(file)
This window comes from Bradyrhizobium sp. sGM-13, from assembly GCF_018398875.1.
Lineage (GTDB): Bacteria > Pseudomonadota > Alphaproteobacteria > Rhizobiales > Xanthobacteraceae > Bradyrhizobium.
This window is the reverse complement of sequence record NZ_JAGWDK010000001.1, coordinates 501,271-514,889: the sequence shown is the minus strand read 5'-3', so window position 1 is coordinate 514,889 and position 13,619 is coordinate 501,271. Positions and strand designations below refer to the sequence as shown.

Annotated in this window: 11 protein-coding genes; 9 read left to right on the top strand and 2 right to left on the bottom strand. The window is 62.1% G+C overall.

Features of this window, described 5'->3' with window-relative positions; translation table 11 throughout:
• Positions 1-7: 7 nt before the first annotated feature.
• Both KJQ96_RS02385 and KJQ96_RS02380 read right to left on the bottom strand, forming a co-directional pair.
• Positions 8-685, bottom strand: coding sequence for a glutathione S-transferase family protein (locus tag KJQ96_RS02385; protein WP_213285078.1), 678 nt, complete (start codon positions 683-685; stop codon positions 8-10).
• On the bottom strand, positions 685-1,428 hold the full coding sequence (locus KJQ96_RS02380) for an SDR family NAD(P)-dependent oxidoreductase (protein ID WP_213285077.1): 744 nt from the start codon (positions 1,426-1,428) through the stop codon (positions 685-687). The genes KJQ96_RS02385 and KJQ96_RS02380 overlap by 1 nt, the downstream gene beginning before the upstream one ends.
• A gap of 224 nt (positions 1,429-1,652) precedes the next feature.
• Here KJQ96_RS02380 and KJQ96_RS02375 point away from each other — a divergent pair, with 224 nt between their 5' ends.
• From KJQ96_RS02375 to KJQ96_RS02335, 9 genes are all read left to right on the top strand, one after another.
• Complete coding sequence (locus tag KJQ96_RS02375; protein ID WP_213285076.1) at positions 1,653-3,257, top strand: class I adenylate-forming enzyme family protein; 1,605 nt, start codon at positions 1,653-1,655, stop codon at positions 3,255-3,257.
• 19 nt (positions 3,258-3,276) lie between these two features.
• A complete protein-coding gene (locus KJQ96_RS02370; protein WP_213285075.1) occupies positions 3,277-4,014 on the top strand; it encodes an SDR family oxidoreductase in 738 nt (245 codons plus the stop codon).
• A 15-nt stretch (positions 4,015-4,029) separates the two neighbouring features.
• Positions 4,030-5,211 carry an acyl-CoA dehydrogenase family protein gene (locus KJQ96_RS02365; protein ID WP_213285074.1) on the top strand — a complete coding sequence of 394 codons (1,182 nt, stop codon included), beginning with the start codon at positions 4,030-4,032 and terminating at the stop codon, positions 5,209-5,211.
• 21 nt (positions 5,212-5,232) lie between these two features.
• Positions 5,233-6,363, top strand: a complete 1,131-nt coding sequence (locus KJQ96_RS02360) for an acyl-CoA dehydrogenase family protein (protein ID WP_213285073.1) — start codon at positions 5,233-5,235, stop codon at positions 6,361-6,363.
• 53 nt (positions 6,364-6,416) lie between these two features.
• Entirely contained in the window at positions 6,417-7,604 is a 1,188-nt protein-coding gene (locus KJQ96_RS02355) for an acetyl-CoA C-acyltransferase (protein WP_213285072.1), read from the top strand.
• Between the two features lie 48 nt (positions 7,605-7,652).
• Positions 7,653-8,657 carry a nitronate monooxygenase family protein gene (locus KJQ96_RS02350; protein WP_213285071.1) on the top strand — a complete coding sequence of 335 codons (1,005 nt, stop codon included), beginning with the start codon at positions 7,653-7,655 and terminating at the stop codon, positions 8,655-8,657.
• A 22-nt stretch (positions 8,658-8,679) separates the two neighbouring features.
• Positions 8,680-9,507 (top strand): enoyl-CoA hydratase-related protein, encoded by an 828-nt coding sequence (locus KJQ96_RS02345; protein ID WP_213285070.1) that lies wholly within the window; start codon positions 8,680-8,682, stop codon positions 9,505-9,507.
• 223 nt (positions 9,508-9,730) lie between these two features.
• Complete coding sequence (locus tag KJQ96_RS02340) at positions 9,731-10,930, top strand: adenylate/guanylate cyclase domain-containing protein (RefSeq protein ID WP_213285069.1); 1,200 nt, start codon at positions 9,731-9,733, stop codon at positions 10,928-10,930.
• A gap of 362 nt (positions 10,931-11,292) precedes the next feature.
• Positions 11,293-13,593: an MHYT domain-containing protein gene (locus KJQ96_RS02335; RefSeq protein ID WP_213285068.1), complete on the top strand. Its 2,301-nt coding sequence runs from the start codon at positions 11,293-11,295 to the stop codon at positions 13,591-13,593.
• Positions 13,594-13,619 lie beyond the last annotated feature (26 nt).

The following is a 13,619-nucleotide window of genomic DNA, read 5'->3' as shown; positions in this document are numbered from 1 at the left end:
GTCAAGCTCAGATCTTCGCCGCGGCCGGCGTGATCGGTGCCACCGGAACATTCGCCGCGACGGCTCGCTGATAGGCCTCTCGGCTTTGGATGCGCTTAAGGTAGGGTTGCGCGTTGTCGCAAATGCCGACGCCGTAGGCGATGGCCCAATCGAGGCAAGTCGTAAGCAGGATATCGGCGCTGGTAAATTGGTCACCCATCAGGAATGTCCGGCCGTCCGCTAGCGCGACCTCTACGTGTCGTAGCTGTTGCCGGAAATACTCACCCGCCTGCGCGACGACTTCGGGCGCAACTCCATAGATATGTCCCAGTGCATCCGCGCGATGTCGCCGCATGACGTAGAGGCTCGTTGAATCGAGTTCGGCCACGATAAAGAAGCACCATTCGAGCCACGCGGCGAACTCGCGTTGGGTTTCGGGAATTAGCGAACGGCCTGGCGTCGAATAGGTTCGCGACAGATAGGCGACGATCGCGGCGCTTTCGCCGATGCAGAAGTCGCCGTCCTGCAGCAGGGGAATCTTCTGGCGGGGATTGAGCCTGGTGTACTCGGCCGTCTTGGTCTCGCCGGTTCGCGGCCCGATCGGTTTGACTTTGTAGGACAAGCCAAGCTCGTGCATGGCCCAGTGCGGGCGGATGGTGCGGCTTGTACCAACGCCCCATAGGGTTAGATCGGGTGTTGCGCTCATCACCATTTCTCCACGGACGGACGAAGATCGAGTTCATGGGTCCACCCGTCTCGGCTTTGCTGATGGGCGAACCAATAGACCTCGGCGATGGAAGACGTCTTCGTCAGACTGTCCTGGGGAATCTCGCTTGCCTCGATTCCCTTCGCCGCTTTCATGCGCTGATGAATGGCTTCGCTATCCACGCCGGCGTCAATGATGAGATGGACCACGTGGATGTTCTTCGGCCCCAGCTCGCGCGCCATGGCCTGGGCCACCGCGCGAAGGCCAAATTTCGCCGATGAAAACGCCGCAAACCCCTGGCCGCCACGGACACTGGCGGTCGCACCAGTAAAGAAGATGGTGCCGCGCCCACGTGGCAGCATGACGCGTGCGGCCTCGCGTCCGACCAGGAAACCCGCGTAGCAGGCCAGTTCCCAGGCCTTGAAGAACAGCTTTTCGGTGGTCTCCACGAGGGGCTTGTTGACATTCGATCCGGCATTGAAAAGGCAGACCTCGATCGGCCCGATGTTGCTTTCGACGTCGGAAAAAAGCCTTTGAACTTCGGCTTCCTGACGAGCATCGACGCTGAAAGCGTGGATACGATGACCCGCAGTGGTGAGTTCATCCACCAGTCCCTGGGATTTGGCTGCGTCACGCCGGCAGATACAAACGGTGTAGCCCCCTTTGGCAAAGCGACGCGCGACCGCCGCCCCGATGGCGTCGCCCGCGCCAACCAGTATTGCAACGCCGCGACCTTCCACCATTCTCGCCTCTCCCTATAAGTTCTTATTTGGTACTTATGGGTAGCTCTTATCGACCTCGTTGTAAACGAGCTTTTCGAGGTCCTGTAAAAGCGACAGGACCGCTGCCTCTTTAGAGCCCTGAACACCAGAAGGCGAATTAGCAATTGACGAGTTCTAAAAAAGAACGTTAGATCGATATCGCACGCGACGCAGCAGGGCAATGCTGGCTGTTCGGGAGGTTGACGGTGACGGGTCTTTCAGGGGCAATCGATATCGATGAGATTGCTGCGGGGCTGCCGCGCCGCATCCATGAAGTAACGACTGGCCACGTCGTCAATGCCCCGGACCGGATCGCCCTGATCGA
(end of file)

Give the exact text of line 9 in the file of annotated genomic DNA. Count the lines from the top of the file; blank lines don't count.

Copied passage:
• On the bottom strand, positions 685-1,428 hold the full coding sequence (locus KJQ96_RS02380) for an SDR family NAD(P)-dependent oxidoreductase (protein ID WP_213285077.1): 744 nt from the start codon (positions 1,426-1,428) through the stop codon (positions 685-687). The genes KJQ96_RS02385 and KJQ96_RS02380 overlap by 1 nt, the downstream gene beginning before the upstream one ends.